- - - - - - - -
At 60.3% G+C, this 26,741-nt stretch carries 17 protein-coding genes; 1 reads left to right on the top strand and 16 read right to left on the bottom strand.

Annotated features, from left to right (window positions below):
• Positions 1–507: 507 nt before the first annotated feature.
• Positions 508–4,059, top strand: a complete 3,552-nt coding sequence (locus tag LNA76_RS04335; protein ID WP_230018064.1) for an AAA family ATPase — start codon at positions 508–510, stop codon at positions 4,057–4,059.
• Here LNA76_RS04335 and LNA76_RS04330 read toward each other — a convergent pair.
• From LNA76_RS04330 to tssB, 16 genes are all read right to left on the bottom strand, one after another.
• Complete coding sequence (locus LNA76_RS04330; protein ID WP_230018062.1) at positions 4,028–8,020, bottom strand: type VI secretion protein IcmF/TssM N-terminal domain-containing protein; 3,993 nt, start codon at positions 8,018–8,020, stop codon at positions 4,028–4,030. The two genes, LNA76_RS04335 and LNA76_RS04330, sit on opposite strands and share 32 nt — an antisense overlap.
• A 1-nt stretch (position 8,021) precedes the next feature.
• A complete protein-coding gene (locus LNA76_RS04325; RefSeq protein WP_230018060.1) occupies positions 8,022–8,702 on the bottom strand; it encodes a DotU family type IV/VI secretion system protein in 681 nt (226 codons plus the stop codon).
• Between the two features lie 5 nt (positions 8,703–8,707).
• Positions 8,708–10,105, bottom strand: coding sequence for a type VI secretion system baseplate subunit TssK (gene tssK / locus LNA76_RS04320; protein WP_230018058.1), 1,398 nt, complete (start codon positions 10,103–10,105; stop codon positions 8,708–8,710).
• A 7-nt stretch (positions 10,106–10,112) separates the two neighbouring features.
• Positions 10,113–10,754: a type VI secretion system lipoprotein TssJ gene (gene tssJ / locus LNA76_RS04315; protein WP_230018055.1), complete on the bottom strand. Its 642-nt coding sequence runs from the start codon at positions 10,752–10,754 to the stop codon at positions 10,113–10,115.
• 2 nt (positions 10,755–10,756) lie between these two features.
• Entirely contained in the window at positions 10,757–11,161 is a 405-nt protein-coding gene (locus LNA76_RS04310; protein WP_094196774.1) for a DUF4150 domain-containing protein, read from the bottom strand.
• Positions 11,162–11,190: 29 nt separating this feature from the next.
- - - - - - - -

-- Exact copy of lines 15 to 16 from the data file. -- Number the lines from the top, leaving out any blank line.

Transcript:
• Entirely contained in the window at positions 10,757–11,161 is a 405-nt protein-coding gene (locus LNA76_RS04310; protein WP_094196774.1) for a DUF4150 domain-containing protein, read from the bottom strand.
• Positions 11,162–11,190: 29 nt separating this feature from the next.